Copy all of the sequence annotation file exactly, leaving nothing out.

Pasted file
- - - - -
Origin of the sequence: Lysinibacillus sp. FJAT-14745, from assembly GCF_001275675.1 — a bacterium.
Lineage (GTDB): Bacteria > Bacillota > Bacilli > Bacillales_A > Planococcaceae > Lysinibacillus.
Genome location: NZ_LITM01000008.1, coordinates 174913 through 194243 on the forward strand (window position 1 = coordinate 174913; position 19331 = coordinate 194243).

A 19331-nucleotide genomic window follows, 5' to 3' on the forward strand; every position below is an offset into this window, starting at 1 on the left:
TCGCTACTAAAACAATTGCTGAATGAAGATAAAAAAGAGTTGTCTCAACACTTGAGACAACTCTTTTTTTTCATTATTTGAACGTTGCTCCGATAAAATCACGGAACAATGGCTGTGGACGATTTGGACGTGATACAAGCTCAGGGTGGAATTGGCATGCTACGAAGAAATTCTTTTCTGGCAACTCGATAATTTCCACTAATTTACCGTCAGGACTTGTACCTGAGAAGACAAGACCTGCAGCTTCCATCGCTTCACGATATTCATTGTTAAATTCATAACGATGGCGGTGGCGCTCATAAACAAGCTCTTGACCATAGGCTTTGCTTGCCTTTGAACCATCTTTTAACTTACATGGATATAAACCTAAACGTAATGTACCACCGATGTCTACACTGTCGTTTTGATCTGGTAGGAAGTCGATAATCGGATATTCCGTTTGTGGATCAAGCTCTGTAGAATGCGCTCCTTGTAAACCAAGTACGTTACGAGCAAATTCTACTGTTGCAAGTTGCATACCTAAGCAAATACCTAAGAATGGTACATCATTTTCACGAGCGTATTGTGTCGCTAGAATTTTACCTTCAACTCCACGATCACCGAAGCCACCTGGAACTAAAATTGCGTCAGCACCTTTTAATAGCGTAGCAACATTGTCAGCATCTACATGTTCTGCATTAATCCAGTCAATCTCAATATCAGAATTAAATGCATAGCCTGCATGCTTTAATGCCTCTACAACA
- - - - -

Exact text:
Origin of the sequence: Lysinibacillus sp. FJAT-14745, from assembly GCF_001275675.1 — a bacterium.
Lineage (GTDB): Bacteria > Bacillota > Bacilli > Bacillales_A > Planococcaceae > Lysinibacillus.
Genome location: NZ_LITM01000008.1, coordinates 174913 through 194243 on the forward strand (window position 1 = coordinate 174913; position 19331 = coordinate 194243).

A 19331-nucleotide genomic window follows, 5' to 3' on the forward strand; every position below is an offset into this window, starting at 1 on the left:
TCGCTACTAAAACAATTGCTGAATGAAGATAAAAAAGAGTTGTCTCAACACTTGAGACAACTCTTTTTTTTCATTATTTGAACGTTGCTCCGATAAAATCACGGAACAATGGCTGTGGACGATTTGGACGTGATACAAGCTCAGGGTGGAATTGGCATGCTACGAAGAAATTCTTTTCTGGCAACTCGATAATTTCCACTAATTTACCGTCAGGACTTGTACCTGAGAAGACAAGACCTGCAGCTTCCATCGCTTCACGATATTCATTGTTAAATTCATAACGATGGCGGTGGCGCTCATAAACAAGCTCTTGACCATAGGCTTTGCTTGCCTTTGAACCATCTTTTAACTTACATGGATATAAACCTAAACGTAATGTACCACCGATGTCTACACTGTCGTTTTGATCTGGTAGGAAGTCGATAATCGGATATTCCGTTTGTGGATCAAGCTCTGTAGAATGCGCTCCTTGTAAACCAAGTACGTTACGAGCAAATTCTACTGTTGCAAGTTGCATACCTAAGCAAATACCTAAGAATGGTACATCATTTTCACGAGCGTATTGTGTCGCTAGAATTTTACCTTCAACTCCACGATCACCGAAGCCACCTGGAACTAAAATTGCGTCAGCACCTTTTAATAGCGTAGCAACATTGTCAGCATCTACATGTTCTGCATTAATCCAGTCAATCTCAATATCAGAATTAAATGCATAGCCTGCATGCTTTAATGCCTCTACAACA